We’re a year into the coronavirus pandemic, so the math that undergirds its risks should by now be familiar. We all should know, for example, that the ability of the virus to spread depends on it being able to find a host, someone who is not protected against infection. If you have a group of 10 people, one of whom is infected and nine of whom are immune to the virus, it’s not going to be able to spread anywhere.
That calculus is well known, but there is still some uncertainty at play. To achieve herd immunity — the state where the population of immune people is dense enough to stamp out new infections — how many people need to be protected against the virus? And how good is natural immunity, resistance to infection built through exposure to the virus and contracting covid-19, the disease it causes?
The safe way to increase the number of immune people, thereby probably protecting everyone by limiting the ability of the virus to spread, is through vaccination. More vaccinated people means fewer new infections and fewer infections needed to get close to herd immunity. The closer we get to herd immunity, the safer people are who can’t get vaccinated, such as young children (at least for now).
The challenge the world faces is that the rollout of vaccines has been slow, relatively speaking. The coronavirus vaccines were developed at a lightning pace, but many parts of the world are still waiting for supplies sufficient to broadly immunize their populations. In the United States, the challenge is different: About a quarter of adult Americans say they aren’t planning on getting vaccinated against the virus, according to Economist-YouGov polling released last week.
That’s problematic in part because it means we’re less likely to get to herd immunity without millions more Americans becoming infected. Again, it’s not clear how effective natural immunity will be over the long term as new variants of the virus emerge. So we might continue to see tens of thousands of new infections each day, keeping the population at risk broadly by delaying herd immunity and continuing to add to the pandemic’s death toll in this country.
But we also see from the Economist-YouGov poll the same thing we saw in Gallup polling earlier this month: The people who are least interested in being vaccinated are also the people who are least likely to be concerned about the virus and to take other steps aimed at preventing it from spreading.
In the Economist-YouGov poll, nearly three-quarters of those who say they don’t plan on being vaccinated when they’re eligible also say they’re not too or not at all worried about the virus.
That makes some perverse sense: If you don’t see the virus as a risk, you won’t see the need to get vaccinated. Unfortunately, it also means you’re going to be less likely to do things like wear a mask in public.
Or you might be more likely to view as unnecessary precautions such as avoiding close-quarter contact with friends and family or traveling out of state.
About a quarter of adults hold the view that they won’t be vaccinated when eligible. That’s equivalent to about 64 million Americans.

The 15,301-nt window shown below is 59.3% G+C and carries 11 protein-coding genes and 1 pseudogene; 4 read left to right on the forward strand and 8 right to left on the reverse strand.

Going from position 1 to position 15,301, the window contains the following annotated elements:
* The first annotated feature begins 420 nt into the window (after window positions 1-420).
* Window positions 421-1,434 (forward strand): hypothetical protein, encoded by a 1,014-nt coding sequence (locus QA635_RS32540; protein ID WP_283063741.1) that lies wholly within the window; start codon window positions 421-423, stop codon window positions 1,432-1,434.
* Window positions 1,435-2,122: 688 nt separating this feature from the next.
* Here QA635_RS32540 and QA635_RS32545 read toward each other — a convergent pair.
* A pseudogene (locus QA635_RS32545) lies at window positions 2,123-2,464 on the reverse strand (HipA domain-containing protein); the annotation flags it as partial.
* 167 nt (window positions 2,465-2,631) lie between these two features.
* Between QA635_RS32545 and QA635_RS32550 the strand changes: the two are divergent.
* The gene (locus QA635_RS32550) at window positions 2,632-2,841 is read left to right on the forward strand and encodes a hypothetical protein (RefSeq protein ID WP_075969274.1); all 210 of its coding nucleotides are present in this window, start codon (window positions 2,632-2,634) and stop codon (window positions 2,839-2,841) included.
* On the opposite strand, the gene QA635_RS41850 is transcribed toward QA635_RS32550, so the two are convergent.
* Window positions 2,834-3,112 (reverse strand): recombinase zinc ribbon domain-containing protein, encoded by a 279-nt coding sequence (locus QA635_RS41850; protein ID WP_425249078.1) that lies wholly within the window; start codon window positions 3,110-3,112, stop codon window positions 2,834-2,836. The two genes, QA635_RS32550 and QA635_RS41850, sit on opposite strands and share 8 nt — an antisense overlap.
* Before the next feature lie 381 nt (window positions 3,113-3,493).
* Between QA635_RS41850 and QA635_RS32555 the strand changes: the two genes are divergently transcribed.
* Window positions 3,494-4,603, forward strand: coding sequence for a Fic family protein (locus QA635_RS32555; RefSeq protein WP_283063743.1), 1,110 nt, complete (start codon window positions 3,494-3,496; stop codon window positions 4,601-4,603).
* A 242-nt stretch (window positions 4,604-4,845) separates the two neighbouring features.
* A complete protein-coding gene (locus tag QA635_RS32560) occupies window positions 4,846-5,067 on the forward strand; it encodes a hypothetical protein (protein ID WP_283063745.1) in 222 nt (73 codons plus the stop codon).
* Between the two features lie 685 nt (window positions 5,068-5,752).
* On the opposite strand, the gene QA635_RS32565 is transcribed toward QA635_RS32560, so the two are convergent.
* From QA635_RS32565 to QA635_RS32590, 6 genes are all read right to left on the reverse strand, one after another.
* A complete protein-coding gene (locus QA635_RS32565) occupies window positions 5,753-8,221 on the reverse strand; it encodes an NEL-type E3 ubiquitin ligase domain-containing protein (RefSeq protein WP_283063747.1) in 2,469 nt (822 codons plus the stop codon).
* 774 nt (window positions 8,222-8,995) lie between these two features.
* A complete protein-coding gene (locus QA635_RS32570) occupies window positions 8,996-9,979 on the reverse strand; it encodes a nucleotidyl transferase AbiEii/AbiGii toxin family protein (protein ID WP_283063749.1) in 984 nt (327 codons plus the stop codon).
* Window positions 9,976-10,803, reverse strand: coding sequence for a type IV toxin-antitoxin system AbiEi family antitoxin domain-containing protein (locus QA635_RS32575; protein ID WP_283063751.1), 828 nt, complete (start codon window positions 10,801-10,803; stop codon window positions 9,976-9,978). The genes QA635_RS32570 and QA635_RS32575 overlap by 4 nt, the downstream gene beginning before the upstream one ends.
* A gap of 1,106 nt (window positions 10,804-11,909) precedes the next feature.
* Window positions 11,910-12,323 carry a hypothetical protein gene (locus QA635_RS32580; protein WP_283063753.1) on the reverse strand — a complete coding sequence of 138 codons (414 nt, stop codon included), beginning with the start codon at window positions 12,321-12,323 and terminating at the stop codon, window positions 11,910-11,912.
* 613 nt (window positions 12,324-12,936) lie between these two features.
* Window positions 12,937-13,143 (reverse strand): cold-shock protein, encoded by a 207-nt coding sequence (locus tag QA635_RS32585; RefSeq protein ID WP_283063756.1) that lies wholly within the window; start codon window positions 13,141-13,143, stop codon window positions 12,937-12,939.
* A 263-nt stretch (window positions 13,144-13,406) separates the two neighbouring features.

Who are they? As prior polls have shown, they’re disproportionately political conservatives. At the outset of the pandemic, there was concern that vaccine skepticism would heavily be centered in non-White populations. At the moment, though, the rate of skepticism among those who say they voted for Donald Trump in 2020 and among Republicans is substantially higher than skepticism overall.
That shows up in another way in the Economist poll. Respondents were asked whose medical advice they trusted. Among those who say they don’t plan to get the vaccine, half say they trust Trump’s advice a lot or somewhat — far more than the advice of the Centers for Disease Control and Prevention or the country’s top infectious-disease expert Anthony S. Fauci.
If we look only at Republican skeptics, the difference is much larger: Half of Republican skeptics say they have a lot of trust in Trump’s medical advice.
The irony, of course, is that Trump sees the vaccine as his positive legacy on the pandemic. He’s eager to seize credit for vaccine development and has — sporadically — advocated for Americans to get the vaccine. (He got it himself while still president, without advertising that fact.) It’s his supporters, though, who are most hostile to the idea.
Trump bears most of the responsibility for that, too. Over the course of 2020, worried about reelection, he undercut containment efforts and downplayed the danger of the virus. He undermined experts such as Fauci largely out of concern that continuing to limit economic activity would erode his main argument for his reelection. Over and over, he insisted that the virus was going away without the vaccine, that it was not terribly dangerous and that America should just go about its business as usual — and his supporters heard that message.
They’re still listening to it, as the Economist poll shows. One result may be that the United States doesn’t reach herd immunity through vaccinations and, instead, some large chunk of those tens of millions of skeptics end up being exposed to the virus. Some of them will die. Some may risk repeat infections from new variants against which a vaccine offers better protection. Some of those unable to get vaccinated may also become sick from the virus because we haven’t achieved herd immunity, suffering long-term complications from covid-19.